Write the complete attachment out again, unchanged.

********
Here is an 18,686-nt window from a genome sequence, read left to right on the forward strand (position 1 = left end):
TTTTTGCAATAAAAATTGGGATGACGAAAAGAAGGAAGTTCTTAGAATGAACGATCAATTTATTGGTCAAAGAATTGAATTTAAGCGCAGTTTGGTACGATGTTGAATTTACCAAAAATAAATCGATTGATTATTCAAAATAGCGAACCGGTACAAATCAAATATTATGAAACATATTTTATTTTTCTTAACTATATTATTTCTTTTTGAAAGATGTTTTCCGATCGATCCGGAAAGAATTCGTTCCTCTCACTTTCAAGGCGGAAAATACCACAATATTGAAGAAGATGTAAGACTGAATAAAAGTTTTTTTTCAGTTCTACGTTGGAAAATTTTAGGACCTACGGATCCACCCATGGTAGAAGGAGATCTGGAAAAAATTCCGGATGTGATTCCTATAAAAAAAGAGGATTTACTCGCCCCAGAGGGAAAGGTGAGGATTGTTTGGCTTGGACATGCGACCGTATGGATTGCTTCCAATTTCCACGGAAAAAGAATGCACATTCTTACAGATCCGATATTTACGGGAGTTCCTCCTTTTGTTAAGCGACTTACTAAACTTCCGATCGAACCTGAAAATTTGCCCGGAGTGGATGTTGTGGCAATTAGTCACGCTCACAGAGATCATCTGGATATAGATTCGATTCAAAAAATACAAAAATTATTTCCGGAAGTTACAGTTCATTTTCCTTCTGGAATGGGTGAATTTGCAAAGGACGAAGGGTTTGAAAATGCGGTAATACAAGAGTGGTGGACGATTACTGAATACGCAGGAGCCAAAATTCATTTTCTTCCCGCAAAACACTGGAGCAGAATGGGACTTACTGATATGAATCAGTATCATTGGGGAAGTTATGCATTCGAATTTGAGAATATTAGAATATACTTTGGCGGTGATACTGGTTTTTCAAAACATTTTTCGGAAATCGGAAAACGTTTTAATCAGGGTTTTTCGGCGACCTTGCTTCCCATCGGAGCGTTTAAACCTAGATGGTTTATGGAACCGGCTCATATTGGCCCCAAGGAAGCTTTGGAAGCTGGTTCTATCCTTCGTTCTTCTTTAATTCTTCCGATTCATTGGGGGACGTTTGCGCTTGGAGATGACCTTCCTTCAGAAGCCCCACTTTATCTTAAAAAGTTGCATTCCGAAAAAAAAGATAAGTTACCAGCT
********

Here is an 18,686-nt window from a genome sequence, read left to right on the forward strand (position 1 = left end):
TTTTTGCAATAAAAATTGGGATGACGAAAAGAAGGAAGTTCTTAGAATGAACGATCAATTTATTGGTCAAAGAATTGAATTTAAGCGCAGTTTGGTACGATGTTGAATTTACCAAAAATAAATCGATTGATTATTCAAAATAGCGAACCGGTACAAATCAAATATTATGAAACATATTTTATTTTTCTTAACTATATTATTTCTTTTTGAAAGATGTTTTCCGATCGATCCGGAAAGAATTCGTTCCTCTCACTTTCAAGGCGGAAAATACCACAATATTGAAGAAGATGTAAGACTGAATAAAAGTTTTTTTTCAGTTCTACGTTGGAAAATTTTAGGACCTACGGATCCACCCATGGTAGAAGGAGATCTGGAAAAAATTCCGGATGTGATTCCTATAAAAAAAGAGGATTTACTCGCCCCAGAGGGAAAGGTGAGGATTGTTTGGCTTGGACATGCGACCGTATGGATTGCTTCCAATTTCCACGGAAAAAGAATGCACATTCTTACAGATCCGATATTTACGGGAGTTCCTCCTTTTGTTAAGCGACTTACTAAACTTCCGATCGAACCTGAAAATTTGCCCGGAGTGGATGTTGTGGCAATTAGTCACGCTCACAGAGATCATCTGGATATAGATTCGATTCAAAAAATACAAAAATTATTTCCGGAAGTTACAGTTCATTTTCCTTCTGGAATGGGTGAATTTGCAAAGGACGAAGGGTTTGAAAATGCGGTAATACAAGAGTGGTGGACGATTACTGAATACGCAGGAGCCAAAATTCATTTTCTTCCCGCAAAACACTGGAGCAGAATGGGACTTACTGATATGAATCAGTATCATTGGGGAAGTTATGCATTCGAATTTGAGAATATTAGAATATACTTTGGCGGTGATACTGGTTTTTCAAAACATTTTTCGGAAATCGGAAAACGTTTTAATCAGGGTTTTTCGGCGACCTTGCTTCCCATCGGAGCGTTTAAACCTAGATGGTTTATGGAACCGGCTCATATTGGCCCCAAGGAAGCTTTGGAAGCTGGTTCTATCCTTCGTTCTTCTTTAATTCTTCCGATTCATTGGGGGACGTTTGCGCTTGGAGATGACCTTCCTTCAGAAGCCCCACTTTATCTTAAAAAGTTGCATTCCGAAAAAAAAGATAAGTTACCAGCT